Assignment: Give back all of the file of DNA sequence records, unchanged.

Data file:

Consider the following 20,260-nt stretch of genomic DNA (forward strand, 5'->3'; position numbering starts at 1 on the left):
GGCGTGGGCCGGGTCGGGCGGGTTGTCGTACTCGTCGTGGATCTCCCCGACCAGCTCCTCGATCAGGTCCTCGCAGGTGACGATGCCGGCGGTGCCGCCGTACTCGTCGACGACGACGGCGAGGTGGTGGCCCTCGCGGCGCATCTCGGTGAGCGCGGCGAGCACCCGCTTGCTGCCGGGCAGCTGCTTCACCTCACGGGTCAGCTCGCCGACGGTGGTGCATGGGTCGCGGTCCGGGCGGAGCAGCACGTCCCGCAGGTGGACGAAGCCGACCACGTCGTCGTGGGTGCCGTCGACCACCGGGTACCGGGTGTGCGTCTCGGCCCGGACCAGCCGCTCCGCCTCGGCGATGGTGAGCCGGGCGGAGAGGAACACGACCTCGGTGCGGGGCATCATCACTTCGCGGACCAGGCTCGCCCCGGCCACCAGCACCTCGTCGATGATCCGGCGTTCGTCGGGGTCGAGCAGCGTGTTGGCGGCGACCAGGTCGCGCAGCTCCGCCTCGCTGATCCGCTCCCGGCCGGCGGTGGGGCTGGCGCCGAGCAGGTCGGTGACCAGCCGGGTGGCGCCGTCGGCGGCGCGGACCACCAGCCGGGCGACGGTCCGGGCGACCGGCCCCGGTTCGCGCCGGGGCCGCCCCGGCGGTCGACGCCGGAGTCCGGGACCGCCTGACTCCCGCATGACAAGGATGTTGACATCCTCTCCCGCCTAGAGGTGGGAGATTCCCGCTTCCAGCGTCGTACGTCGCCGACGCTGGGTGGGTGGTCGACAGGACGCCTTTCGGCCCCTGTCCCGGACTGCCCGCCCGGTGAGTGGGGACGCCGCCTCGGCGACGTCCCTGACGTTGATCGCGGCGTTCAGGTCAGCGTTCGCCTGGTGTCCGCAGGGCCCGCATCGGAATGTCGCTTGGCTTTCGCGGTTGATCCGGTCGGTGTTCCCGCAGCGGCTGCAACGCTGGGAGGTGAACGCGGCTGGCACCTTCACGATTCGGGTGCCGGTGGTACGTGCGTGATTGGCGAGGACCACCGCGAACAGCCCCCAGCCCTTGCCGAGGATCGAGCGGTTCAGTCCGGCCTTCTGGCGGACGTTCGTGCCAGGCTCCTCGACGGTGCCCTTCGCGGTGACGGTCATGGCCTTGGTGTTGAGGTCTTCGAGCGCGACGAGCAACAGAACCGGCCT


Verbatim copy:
Consider the following 20,260-nt stretch of genomic DNA (forward strand, 5'->3'; position numbering starts at 1 on the left):
GGCGTGGGCCGGGTCGGGCGGGTTGTCGTACTCGTCGTGGATCTCCCCGACCAGCTCCTCGATCAGGTCCTCGCAGGTGACGATGCCGGCGGTGCCGCCGTACTCGTCGACGACGACGGCGAGGTGGTGGCCCTCGCGGCGCATCTCGGTGAGCGCGGCGAGCACCCGCTTGCTGCCGGGCAGCTGCTTCACCTCACGGGTCAGCTCGCCGACGGTGGTGCATGGGTCGCGGTCCGGGCGGAGCAGCACGTCCCGCAGGTGGACGAAGCCGACCACGTCGTCGTGGGTGCCGTCGACCACCGGGTACCGGGTGTGCGTCTCGGCCCGGACCAGCCGCTCCGCCTCGGCGATGGTGAGCCGGGCGGAGAGGAACACGACCTCGGTGCGGGGCATCATCACTTCGCGGACCAGGCTCGCCCCGGCCACCAGCACCTCGTCGATGATCCGGCGTTCGTCGGGGTCGAGCAGCGTGTTGGCGGCGACCAGGTCGCGCAGCTCCGCCTCGCTGATCCGCTCCCGGCCGGCGGTGGGGCTGGCGCCGAGCAGGTCGGTGACCAGCCGGGTGGCGCCGTCGGCGGCGCGGACCACCAGCCGGGCGACGGTCCGGGCGACCGGCCCCGGTTCGCGCCGGGGCCGCCCCGGCGGTCGACGCCGGAGTCCGGGACCGCCTGACTCCCGCATGACAAGGATGTTGACATCCTCTCCCGCCTAGAGGTGGGAGATTCCCGCTTCCAGCGTCGTACGTCGCCGACGCTGGGTGGGTGGTCGACAGGACGCCTTTCGGCCCCTGTCCCGGACTGCCCGCCCGGTGAGTGGGGACGCCGCCTCGGCGACGTCCCTGACGTTGATCGCGGCGTTCAGGTCAGCGTTCGCCTGGTGTCCGCAGGGCCCGCATCGGAATGTCGCTTGGCTTTCGCGGTTGATCCGGTCGGTGTTCCCGCAGCGGCTGCAACGCTGGGAGGTGAACGCGGCTGGCACCTTCACGATTCGGGTGCCGGTGGTACGTGCGTGATTGGCGAGGACCACCGCGAACAGCCCCCAGCCCTTGCCGAGGATCGAGCGGTTCAGTCCGGCCTTCTGGCGGACGTTCGTGCCAGGCTCCTCGACGGTGCCCTTCGCGGTGACGGTCATGGCCTTGGTGTTGAGGTCTTCGAGCGCGACGAGCAACAGAACCGGCCT